A healthy and happy dog is always a smiling one, and while we may do our best to care for their health, it’s not just about a healthy coat and the right diet. One of the most overlooked aspects is their oral health. Dogs are not prone to dental issues in the way humans are, but dogs can still develop problems with plaque, tartar, and gingivitis. Let’s show you some ways to take the best preventative approaches.
How to Brush Your Dog’s Teeth
It is not just about having the right technique, but it’s about having the right toothpaste. You can find a veterinarian recommended toothpaste for dogs that do not contain xylitol, which is found in many human versions of toothpaste. You should never use human toothpaste for your dog.
Most human toothpaste contains fluoride, which is poisonous to dogs. It is also possible to purchase dog mouthwash. Pet stores provide this simple solution that you can add to water bottles which reduces plaque and kills bacteria. Just make sure that your dog doesn’t get the whole bottle! And, if it doesn’t bear repeating, you should never use human mouthwashes on your dog!
If you haven’t started brushing your dog’s teeth yet, it may not be easy to achieve right away. Think about the best type of brush, which is a double-headed brush with the brushes at a 45-degree angle. This helps to clean below the gum line.
When brushing their teeth, choose a time when your dog has already exercised so they will sit still. Make sure to do it slowly, but also remember to be calm. You should reward them with a treat afterward. Remember that your dog needs to look forward to brushing its teeth, so the first two times, try to make it as pleasant as possible.
The Importance of the Right Chew Toys and Bones
This is the natural way your dog strengthens their gums and teeth. But remember you should provide safe objects for them to chew on. Hard objects can break their teeth. A good bone will keep its teeth strong and get rid of any plaque buildup. It is effective, but it’s only one part of a comprehensive oral hygiene plan.
Knowing the Signs of Dental Problems
If you give them a healthy diet and brush their teeth regularly, you could be content with the fact that you’re doing everything you can. But every week you need to look inside their mouth and check for any of the following signs:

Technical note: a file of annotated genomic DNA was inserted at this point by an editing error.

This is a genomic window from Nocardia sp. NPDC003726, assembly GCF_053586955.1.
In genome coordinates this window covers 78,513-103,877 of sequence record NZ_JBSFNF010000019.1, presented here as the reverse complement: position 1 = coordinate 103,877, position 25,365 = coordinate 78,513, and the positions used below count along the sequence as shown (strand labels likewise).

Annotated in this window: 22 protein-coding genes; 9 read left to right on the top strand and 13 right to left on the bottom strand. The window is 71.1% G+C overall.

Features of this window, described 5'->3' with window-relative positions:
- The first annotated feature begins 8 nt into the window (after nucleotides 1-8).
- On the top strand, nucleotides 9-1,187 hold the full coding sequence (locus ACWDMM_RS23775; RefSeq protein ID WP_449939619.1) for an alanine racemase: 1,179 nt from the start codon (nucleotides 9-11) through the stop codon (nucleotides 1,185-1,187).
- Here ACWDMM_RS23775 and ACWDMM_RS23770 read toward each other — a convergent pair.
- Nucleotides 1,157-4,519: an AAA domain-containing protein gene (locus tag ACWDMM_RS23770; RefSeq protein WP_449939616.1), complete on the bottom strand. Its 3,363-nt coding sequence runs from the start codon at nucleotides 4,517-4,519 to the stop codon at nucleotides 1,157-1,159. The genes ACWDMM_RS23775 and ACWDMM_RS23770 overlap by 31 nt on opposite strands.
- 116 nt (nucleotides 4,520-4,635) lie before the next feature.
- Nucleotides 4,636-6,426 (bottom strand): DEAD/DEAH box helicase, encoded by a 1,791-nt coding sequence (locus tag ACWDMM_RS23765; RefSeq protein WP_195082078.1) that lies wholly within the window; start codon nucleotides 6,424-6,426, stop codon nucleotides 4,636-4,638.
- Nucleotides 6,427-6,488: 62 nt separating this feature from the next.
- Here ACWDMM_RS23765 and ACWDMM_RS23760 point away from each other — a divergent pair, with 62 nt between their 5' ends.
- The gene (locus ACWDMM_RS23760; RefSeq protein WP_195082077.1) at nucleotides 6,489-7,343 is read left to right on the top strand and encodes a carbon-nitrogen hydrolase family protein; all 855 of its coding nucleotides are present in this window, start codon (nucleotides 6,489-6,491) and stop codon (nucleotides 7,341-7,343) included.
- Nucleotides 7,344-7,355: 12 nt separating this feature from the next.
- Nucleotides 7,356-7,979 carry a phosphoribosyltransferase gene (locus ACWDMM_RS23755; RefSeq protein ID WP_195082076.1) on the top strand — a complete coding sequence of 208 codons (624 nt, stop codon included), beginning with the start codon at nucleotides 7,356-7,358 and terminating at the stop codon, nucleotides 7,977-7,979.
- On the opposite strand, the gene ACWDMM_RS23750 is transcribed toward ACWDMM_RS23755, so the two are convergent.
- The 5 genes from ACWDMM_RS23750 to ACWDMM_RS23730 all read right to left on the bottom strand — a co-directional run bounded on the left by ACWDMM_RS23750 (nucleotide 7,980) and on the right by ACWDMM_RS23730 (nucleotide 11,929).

- Bad breath
- Excessive drooling
- Bumps or growths inside the mouth
- Red or bleeding gums
- Change in eating or chewing habits
- Discolored or crooked teeth
- Yellowish-brown tartar along the gumline
If you recognize any of these common signs, you should take them to a vet as soon as possible.
The Importance of Routine Cleanings
It is not enough to make sure that you are keeping on top of your dog’s oral health. Despite your best efforts, you need to take them to the vet so they can perform routine cleanings. The veterinarian would scale plaque and tartar, as well as polish the teeth and clean the gum line. You should take them approximately every six months for routine cleaning. If you have a small dog, they are more likely to develop plaque buildup. It is important to get in contact with your vet to see what services they provide.
The Best Food for Their Teeth
It’s not always easy to look after your dog’s oral health, especially if they are fighting you every step of the way. You also need to recognize the best diets for their teeth. The following are great for your dog’s oral health.
- Raw meaty bones. Raw bones provide a distinct advantage to overcooked meat. The best approach is to use large raw bones, like marrow bones because these very rarely cause broken teeth. If you give your dog small and thin bones, this could cause more of an issue because the dog’s jaw anatomy is not compatible.
- Fatty acids. If you are concerned about inflammation in your dog’s gums, omega-3 fatty acids can support their oral health. You can get omega-3 fatty acid supplements, but there is one unique fatty acid called the 1-tetradecanol complex which stops the gingival tissue from inflaming.
While a grooming routine and daily care are undoubtedly important, you must remember if you are going to look after your dog properly, their oral health is just as important. We can sometimes overlook this because we can’t get into their mouths, but if we can start this now, we can prevent further problems down the line.